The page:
Diablo 4 team is 'moving forward' despite COVID-19 pandemic

(Image credit: Rod Fergusson (via GDC))

Rod Fergusson's move to Blizzard was not particularly well-timed. He left The Coalition in order to head up Diablo 4 in March, just ahead of the COVID-19 outbreak that forced the entire company to start working from home.

"I had a full eight days in office. I started on a Tuesday and then the following Thursday, everybody was on work from home," Fergusson said during a GDC Q&A livestream.

"It's been really hard actually, for me, because I think people who know me and have worked with me know that part of what I thrive on and do well in is [being] in the room with people, and talking, and trying to motivate and understand, and collaborating and those sorts of things. The push, kind of taking one of my sort of quote-unquote 'superpowers' and putting it behind a video screen, I found really hard."

Overall, though, he said that working from home is "going very well," and little productivity has been lost. Blizzard has taken steps to minimize the disruption by enabling employees to take their equipment and PCs home, providing "allowances" to cover things like internet expenses, ensuring sufficient downtime and breaks, and even sending out "snack boxes" to employees.

That effort is paying off, Fergusson said: "The fact that you see Hearthstone has shipped two expansions, and WoW is about to ship an expansion. And we on Diablo continue to—it's been challenging, but the team is just moving forward. So I've been really grateful—if I was going to do it, to be able to do it with Blizzard."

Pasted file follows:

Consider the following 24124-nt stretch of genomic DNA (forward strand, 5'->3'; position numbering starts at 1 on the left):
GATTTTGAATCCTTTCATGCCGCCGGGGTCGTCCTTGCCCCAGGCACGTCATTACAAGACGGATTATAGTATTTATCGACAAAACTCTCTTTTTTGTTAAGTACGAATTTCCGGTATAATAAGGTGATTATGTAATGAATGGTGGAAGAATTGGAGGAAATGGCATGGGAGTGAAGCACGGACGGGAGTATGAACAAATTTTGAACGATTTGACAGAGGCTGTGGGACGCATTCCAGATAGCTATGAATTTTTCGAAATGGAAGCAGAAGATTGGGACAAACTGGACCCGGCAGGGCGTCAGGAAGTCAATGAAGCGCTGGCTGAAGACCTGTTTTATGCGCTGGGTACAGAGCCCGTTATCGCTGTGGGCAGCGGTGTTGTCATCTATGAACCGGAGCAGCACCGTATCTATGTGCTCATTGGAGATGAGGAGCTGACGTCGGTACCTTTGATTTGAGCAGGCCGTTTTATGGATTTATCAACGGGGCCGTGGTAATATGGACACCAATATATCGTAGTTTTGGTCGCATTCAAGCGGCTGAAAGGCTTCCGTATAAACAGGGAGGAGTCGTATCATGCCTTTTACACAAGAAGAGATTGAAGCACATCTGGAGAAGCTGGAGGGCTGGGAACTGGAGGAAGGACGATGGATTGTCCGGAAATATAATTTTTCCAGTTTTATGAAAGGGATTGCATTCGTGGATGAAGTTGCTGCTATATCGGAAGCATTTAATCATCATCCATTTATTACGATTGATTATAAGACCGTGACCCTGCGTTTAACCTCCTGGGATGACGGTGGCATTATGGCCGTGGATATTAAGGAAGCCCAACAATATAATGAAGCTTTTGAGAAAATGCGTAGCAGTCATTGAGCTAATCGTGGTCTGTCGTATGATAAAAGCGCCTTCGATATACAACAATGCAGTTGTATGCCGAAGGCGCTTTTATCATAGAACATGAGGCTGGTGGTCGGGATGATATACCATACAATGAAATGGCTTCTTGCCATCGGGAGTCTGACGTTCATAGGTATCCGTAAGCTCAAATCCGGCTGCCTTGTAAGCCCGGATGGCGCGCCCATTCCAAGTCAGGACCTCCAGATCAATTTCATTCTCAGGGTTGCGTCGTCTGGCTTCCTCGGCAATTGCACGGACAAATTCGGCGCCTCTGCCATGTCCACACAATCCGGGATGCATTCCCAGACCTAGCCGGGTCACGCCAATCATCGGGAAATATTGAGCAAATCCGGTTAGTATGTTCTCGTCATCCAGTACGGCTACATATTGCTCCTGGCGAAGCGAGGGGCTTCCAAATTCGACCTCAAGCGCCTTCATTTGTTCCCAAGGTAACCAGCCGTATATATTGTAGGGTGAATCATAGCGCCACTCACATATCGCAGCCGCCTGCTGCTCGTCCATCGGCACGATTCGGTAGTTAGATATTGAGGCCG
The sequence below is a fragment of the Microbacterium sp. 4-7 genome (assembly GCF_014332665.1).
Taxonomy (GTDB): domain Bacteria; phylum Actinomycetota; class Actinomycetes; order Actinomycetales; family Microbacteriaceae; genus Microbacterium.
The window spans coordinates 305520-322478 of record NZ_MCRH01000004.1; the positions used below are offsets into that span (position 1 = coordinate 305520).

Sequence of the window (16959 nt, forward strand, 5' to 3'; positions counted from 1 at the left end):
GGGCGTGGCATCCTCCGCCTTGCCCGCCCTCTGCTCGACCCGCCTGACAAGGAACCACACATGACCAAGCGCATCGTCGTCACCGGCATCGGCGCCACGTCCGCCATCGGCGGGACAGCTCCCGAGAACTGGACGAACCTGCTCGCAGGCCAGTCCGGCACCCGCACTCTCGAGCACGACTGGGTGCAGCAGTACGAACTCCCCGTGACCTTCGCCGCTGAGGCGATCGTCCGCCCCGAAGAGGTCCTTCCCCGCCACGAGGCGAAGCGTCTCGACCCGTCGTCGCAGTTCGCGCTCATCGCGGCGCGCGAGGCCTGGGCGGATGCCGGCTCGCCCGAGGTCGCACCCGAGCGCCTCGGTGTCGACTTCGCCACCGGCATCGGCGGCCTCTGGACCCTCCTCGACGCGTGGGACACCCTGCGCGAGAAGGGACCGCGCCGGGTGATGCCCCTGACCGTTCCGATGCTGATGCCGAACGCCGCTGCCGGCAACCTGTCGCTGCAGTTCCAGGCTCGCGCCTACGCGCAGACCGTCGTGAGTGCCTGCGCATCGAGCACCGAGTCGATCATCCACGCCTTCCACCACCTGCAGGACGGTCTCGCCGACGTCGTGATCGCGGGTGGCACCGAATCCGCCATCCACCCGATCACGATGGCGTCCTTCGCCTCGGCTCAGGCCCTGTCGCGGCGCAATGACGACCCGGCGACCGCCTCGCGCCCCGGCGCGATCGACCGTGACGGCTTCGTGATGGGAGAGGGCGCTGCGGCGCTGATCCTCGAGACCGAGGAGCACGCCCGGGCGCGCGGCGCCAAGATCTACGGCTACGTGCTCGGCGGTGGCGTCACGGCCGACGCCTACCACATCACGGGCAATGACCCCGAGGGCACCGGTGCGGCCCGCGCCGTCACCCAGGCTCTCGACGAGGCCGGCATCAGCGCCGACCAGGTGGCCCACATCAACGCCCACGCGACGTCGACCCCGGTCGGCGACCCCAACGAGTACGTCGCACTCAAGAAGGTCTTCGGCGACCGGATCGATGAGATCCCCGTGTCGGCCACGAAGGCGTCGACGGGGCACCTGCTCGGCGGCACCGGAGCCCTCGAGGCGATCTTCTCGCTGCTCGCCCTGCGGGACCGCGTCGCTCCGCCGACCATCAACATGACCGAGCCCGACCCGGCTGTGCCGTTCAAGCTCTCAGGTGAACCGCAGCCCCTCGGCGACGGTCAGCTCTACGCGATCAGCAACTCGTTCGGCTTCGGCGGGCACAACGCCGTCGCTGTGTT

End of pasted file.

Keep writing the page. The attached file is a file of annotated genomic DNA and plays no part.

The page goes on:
Unfortunately, that was the only thing he said about Diablo 4, so there's still no hint of, say, a possible release date. For that, we'll probably have to wait until at least next year: Blizzard confirmed during Activsion's quarterly earnings call earlier this week that a digital version of BlizzCon is in the works for early 2021.

Andy Chalk

Andy has been gaming on PCs from the very beginning, starting as a youngster with text adventures and primitive action games on a cassette-based TRS80. From there he graduated to the glory days of Sierra Online adventures and Microprose sims, ran a local BBS, learned how to build PCs, and developed a longstanding love of RPGs, immersive sims, and shooters. He began writing videogame news in 2007 for The Escapist and somehow managed to avoid getting fired until 2014, when he joined the storied ranks of PC Gamer. He covers all aspects of the industry, from new game announcements and patch notes to legal disputes, Twitch beefs, esports, and Henry Cavill. Lots of Henry Cavill.